5 November 1605: The gunpowder plot goes up in smoke
The scheme is foiled and the conspirators arrested
The gunpowder plot was a long time in the making. The first meeting of the conspirators, who planned to blow up the House of Lords, kill James VI and I and replace him with his nine-year-old daughter Elizabeth under Catholic guidance, took place as early as May 1604.
By the following summer, the plotters had rented an undercroft beneath the Houses of Parliament and had filled it with several dozen barrels of gunpowder. But then there was a hitch. Because of the plague, the opening of parliament was delayed until 5 November. That would be the moment of decision.
On the day before parliament opened, the most infamous of the plotters, the Yorkshireman Guy Fawkes, was in place in the undercroft when there was the first sign of trouble. Alarmed by a warning one plotter had sent to his brother-in-law, a group of James I’s men had decided to search the building. Showing impressive sang-froid, Fawkes insisted that he was a servant guarding his master’s firewood, and they seemed to believe him.
But then, in the small hours of the following morning, the king’s men unexpectedly returned. This time they discovered Fawkes, calling himself John Johnson, in a large cloak and hat, carrying a pocket watch, lantern and matches. Beneath his so-called firewood were at least 30 barrels of gunpowder.
When Fawkes’ captors asked what he was doing, he said defiantly that he wanted to “blow you Scotch beggars back to your native mountains”. For the next two days, even under torture, he refused to name his co-conspirators. But the king’s interrogators broke him eventually. Hanged almost three months later, Fawkes was reincarnated every bonfire night for centuries to come.
Julian Humphrys rounds up smaller anniversaries…
5 November 1459
Hundred Years’ War veteran Sir John Fastolf (left) died. He had fought at Agincourt and was later governor of Maine and Anjou and lieutenant of Normandy. In 1424 he fought at Verneuil where he captured the Duke of Alencon. In 1429 he was in command at the ‘Battle of the Herrings’ when he fought off a French attack on a supply convoy but later that year he was accused of cowardice following Joan of Arc‘s victory over the English at Patay.
5 November 1611
Sir Thomas Bodley asked Sir John Bennet, one of England’s leading judges, to act as fundraiser and overseer of the building work for Oxford University’s Bodleian Library. Bennet proved to be a highly efficient and effective fundraiser and by 1619 he had collected over £5,000 for the project. However he was later disgraced after being accused of taking bribes as a judge and fined £20,000.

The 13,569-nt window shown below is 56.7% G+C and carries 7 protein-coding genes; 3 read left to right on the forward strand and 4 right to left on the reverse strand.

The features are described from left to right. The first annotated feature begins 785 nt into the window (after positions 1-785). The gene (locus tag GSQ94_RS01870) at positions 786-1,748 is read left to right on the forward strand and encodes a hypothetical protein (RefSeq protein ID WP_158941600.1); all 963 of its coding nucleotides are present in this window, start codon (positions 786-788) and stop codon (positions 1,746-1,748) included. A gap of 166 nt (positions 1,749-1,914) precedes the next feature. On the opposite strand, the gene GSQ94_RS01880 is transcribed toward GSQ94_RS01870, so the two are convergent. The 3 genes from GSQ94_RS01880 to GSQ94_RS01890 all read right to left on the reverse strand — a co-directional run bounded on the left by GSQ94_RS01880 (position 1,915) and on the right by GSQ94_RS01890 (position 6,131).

5 November 1660
Death of Lucy Hay, Countess of Carlisle. The daughter of the 9th Earl of Northumberland and a spectacular beauty, Lucy was the lover of George Villiers, Duke of Buckingham in the 1620s, an associate of the Earl of Strafford, and a confidante of Queen Henrietta Maria. Nevertheless, she took a moderately parliamentarian stand during the Civil War and some sources name her as one of those who warned John Pym that the king planned to arrest him and four other MPs in January 1642.
5 November 1757
Frederick the Great of Prussia defeats the French and Austrians at the Battle of Rossbach.
5 November 1688: William of Orange invades England
The Protestant prince’s fleet lands in Devon, ready for revolution
At the beginning of November 1688, one of the greatest invasion fleets in English history was sailing towards the Devon coast. With 40,000 men aboard 463 ships, William of Orange was in deadly earnest. To his admirers, the Dutch prince’s slogan, “For Liberty and the Protestant Religion”, captured the tone. Here was a Protestant prince who would topple the hated James II and VII, secure the Anglican faith and save England from Catholic absolutism.
Although William himself was suffering from acute seasickness, his fleet made a splendid sight; his men lined up with bands playing as they sailed past Dover. The next day, the 4th, was William’s birthday. But the 5th, celebrated by Protestants as the anniversary of the gunpowder plot, started badly. The sky was hazy and visibility poor, and William’s pilot steered too far to the west. Before they knew it, they were heading past Torbay, where they had planned to land. Now they were in a mess. The wind was too strong for them to turn back, but the next port was Plymouth, where James had already posted a garrison – and all the time the king’s fleet was on their heels.
Then, suddenly, the breeze changed. After the defeat of the Spanish Armada a century earlier, men had talked of the ‘Protestant wind’, and God was clearly on the Protestant side once again. With the sun shining and the wind blowing from the south, William was able to turn back to Torbay after all. By the time he stepped ashore at what is now Brixham, the quay was crowded with well-wishers. There was no resistance. The Glorious Revolution was under way.